There might be some serious practical limitations when it comes to creating original and engaging competitive pipe band shows these days but I still have to think we’re being too timid in reaching for the hazy boundary and physical limits of pipe band instrumentation (meaning the bagpipe and the usual competitive instruments of percussion).
Why? Maybe it’s stringent and backward rules. Maybe it’s the phenomenon of pipe band competition and the sports-like atmosphere that pervades the game. Maybe it’s the amateur nature of the pipe band world (meaning way more hobbyists than professionals). Maybe we’re just all artistic dullards who have fallen in to a crazy sub-culture fixated with big sound, tight unison and beer tents.
It doesn’t really matter. There is another way: there always is; there always has been.
I am not denying there are loads of clever selections of music played around the world. I say “loads” but maybe I mean “some”. At the World Pipe Band Championships, for instance, you’re always guaranteed more than a few great musical moments. But here is the first line from my upcoming book [not], “Confessions of a Pipe Band Guy”: sitting in the bleachers at the Worlds a couple of years ago and listening to the complete grade one set and medley contest was the most boring afternoon I have ever spent – in Glasgow, at least.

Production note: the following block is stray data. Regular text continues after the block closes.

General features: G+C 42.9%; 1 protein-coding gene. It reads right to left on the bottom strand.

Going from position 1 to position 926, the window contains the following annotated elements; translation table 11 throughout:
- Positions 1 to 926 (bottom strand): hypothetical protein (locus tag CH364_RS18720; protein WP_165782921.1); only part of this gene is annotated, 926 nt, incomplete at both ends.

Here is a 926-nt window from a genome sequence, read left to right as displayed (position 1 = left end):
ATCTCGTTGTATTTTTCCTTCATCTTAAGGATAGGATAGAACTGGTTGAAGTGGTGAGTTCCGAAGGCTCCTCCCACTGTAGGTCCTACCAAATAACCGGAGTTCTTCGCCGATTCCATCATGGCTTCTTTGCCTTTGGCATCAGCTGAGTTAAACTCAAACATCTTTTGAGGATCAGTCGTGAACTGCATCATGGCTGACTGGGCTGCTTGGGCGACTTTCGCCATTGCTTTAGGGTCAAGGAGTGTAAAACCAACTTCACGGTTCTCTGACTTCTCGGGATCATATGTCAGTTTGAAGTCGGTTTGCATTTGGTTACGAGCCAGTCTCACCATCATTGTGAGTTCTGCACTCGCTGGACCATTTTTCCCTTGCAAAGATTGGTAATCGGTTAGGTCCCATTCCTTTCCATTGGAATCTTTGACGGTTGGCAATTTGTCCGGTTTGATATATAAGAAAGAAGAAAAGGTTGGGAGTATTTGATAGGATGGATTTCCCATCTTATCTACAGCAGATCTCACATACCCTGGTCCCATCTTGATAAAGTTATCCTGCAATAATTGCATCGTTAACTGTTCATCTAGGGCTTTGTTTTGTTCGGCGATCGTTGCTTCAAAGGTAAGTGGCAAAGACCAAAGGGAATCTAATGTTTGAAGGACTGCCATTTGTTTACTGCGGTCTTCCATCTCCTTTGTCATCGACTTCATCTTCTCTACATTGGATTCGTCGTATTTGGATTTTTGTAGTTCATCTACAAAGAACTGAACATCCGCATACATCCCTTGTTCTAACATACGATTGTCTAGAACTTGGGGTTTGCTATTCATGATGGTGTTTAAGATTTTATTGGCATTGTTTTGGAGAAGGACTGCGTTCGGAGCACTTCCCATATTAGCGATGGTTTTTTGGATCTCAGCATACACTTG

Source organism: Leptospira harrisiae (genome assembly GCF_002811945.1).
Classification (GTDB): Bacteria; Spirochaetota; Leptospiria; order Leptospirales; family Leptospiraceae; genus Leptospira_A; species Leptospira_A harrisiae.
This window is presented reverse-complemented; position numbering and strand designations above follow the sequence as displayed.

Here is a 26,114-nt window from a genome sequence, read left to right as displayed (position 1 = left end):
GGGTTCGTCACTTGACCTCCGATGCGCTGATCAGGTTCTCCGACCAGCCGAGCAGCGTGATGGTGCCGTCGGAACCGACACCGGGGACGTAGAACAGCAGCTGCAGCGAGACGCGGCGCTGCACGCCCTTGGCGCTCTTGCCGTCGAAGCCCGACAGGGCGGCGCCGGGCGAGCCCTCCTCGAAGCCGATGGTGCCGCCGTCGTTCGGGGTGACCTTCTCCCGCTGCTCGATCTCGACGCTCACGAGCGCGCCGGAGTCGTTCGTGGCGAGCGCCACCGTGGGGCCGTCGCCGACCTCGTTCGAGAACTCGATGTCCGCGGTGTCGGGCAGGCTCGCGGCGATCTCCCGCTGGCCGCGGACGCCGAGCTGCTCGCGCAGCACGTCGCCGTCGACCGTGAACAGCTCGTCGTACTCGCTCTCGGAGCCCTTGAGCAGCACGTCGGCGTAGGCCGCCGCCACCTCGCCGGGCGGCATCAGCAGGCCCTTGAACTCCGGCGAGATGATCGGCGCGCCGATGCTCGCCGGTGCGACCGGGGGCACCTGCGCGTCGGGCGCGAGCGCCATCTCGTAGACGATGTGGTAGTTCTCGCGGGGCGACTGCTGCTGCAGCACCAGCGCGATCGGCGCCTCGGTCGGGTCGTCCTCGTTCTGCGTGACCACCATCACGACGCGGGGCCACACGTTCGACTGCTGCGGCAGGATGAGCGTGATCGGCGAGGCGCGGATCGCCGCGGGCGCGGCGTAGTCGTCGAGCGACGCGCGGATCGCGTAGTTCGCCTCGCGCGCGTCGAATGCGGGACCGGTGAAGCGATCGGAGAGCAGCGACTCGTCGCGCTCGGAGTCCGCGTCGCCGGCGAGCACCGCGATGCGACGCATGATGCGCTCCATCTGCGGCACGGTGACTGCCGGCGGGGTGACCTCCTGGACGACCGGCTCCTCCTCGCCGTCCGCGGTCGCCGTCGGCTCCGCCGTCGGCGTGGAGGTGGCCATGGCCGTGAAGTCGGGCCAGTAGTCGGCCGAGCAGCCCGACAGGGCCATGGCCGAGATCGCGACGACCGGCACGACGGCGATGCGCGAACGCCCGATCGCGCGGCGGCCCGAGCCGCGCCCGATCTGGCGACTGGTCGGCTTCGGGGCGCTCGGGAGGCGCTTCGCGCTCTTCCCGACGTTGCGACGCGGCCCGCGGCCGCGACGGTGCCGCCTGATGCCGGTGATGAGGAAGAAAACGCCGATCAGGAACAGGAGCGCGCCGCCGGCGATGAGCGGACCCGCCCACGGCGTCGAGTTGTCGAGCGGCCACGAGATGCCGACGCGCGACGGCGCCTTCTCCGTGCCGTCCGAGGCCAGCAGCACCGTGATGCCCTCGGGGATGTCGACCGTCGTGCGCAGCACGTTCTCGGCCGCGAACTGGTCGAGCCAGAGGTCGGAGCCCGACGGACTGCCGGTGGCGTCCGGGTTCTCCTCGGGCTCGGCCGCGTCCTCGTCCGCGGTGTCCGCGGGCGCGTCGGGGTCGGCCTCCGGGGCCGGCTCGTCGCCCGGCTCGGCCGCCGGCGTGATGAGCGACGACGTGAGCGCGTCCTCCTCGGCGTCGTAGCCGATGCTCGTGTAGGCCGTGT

Maybe I was crabby for sitting on the sidelines and not in the fray; maybe I was just crabby. It has been known. I don’t know. Anyway.
Consider what was presented to the ticket-paying public: 24 sets of 3 pace rolls. 24 examples of bands furtively attempting to sound a perfectly intoned introductory ‘e’ in unison (not ‘b’, not ‘f’).
24 examples of bands performing with their backs to the audience and a medley or “selection” of tunes that mostly followed the same pattern (note: replace jig with reel and reel with jig as you like). Also, please note: I am having fun here – there were many great performances on the day – and – I have built many selections of tunes that follow this prescription or one similar:
1. Intro march/march-like “hornpipe” 2. Jig 3. Jig with harmony 4. Slow air in tempo with intrusive mid-section percussion and (preferably lots of 3-4 part harmony with counterpoint) 5. Four beats to strathspey 6. Reel(s) building with an extravaganza of harmony round about part 4 or 6. 7. Sustained final melody note.
It’s all good. I know.
But we can do more. We should. If we all follow the same path, the path wears, the scenery gets old and we forget the joys of setting out on a new way. Good music, music that engages and connects with people has an element of surprise. You know, too, it’s about provoking a feeling, an emotion, a memory. Our current competitive format has allowed a lot of this to happen – but not always and not often. It’s getting old. Time to stretch.
In the next little while I am going to try and build a medley here. One section at a time. A 5-7 minute “something” that puts my money where my mouth is – as they say.
I have to tell you I started this web log with the intention of sharing freely and openly what I have learned along my bagpiping way. I wanted opinion and rants at a minimum.
So, apologies. I guess when talking art there is no happy, safe middle ground. In fact, I wonder if there is a “happy, safe middle ground” anywhere. Anyway, let’s build a “medley selection”. Drop in, and see what you think.
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